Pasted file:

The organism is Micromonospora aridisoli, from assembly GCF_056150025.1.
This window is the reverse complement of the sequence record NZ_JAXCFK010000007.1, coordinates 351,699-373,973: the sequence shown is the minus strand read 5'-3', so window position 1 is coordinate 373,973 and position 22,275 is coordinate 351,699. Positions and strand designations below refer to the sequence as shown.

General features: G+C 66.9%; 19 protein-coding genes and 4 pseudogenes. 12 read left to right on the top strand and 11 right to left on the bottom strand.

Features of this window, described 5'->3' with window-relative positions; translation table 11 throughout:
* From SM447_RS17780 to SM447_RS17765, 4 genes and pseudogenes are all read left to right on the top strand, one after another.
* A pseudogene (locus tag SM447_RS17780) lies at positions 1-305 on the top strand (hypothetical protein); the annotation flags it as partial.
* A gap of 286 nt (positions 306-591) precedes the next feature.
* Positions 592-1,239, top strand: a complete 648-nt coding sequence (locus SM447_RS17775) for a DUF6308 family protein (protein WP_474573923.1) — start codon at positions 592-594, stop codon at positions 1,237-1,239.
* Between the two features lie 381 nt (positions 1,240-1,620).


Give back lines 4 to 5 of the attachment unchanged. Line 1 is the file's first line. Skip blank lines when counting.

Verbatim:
Features of this window, described 5'->3' with window-relative positions; translation table 11 throughout:
* From SM447_RS17780 to SM447_RS17765, 4 genes and pseudogenes are all read left to right on the top strand, one after another.